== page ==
Similarly, in her letter, Mary Lu Larsen makes the illogical assumption that all Creationists believe in a young Earth. There are at least three theories of creation held by Christians who are also Creationists that agree with the scientific evidence for a creation beginning approximately 13.7 billion years ago. In another letter, William Pettus states in his letter that scientists should not abandon causality to defend atheism and that he is not "fearful of intelligent design." I agree for the following reasons.
Science can be based on either the premise that the physical world we experience with our senses is all there is, or on the premise that a spiritual world existed prior to the physical world, and that the physical world was created by God. One cannot identify this God using the scientific method; one can only say that intelligence was necessary. For most of the history of science, the second premise was assumed.
It was not until the 1700s and 1800s that people began to question the second premise. They did this because of their particular view of God and the existence of evil. Many people were deist and thought of God as a watchmaker: God created the universe, stepped back, and let the universe run. Darwin and others were concerned about natural evil. Why did plants and animals have unnecessary parts? Why didn't all seeds germinate? Why were there mutations? Darwin gave us natural selection to explain the survival of plants and animals. Others expanded on Darwin's idea and came to the conclusion that God wasn't just detached from his creation, God wasn't needed. They concluded that there was no God, and became atheists.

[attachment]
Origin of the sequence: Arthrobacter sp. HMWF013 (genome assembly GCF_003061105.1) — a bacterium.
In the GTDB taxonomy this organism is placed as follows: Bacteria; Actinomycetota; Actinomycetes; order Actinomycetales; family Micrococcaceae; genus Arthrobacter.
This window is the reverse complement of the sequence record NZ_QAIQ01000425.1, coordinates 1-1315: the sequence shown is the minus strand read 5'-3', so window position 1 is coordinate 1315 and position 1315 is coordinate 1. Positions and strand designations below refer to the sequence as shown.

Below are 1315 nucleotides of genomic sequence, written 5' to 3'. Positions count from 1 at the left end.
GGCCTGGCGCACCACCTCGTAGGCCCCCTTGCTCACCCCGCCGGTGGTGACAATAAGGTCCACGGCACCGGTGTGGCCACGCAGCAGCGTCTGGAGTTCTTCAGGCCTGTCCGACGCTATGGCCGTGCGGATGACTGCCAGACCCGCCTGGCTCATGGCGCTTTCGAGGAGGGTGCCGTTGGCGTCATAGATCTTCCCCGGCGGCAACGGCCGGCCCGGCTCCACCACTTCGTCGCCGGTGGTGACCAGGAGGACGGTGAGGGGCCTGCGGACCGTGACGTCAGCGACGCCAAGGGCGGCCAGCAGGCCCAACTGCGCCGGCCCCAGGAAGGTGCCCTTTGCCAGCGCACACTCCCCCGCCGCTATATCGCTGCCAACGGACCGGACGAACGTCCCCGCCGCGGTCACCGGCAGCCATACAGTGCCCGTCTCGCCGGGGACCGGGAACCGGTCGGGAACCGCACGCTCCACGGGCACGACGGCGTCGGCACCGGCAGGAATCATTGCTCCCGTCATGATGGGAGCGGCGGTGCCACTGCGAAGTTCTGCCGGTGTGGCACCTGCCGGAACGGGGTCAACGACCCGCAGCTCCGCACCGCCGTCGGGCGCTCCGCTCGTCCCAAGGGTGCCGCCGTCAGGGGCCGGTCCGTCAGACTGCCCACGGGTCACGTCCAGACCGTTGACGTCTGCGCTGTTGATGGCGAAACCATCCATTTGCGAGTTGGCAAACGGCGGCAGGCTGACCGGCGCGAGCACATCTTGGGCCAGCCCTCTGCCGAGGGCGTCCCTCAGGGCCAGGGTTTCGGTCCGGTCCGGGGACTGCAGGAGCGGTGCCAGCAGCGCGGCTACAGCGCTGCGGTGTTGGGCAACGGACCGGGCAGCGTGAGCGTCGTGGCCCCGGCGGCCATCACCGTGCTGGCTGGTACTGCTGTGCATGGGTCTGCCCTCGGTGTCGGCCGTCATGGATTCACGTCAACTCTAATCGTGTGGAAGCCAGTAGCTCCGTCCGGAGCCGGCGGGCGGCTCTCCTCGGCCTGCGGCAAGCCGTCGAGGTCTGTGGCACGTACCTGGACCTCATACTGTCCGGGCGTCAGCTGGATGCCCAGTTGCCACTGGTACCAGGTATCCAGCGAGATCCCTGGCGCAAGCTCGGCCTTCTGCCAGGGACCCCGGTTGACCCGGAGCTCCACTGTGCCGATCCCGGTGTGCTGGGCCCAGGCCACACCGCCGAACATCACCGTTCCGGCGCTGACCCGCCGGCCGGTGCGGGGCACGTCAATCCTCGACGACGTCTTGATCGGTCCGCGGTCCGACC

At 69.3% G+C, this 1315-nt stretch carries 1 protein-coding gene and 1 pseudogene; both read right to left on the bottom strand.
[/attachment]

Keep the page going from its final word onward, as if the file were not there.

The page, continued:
Varmus is concerned about public funding for science. Why should taxpayers want to fund efforts requiring the premise that there is no God? Polls show that approximately 90% of the citizens believe in a God of some sort and two-thirds believe in a Creator. If science will acknowledge that it can be based on either the premise that there is no God or the premise that there is a God, then the public will be more ready to support it. I concur with Pettus: "I am more alarmed about suppression of thought."
Franklin E. Niles
San Angelo, Texas
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As a Christian, I have some comments I would like to make about Mr. Varmus's thoughts expressed on The Back Page, June 2004.
Harold Varmus [APS News, June 2004] wants our government (1) to become more securely secular, and (2) to more adequately fund scientific research and supervise with more effective peer review.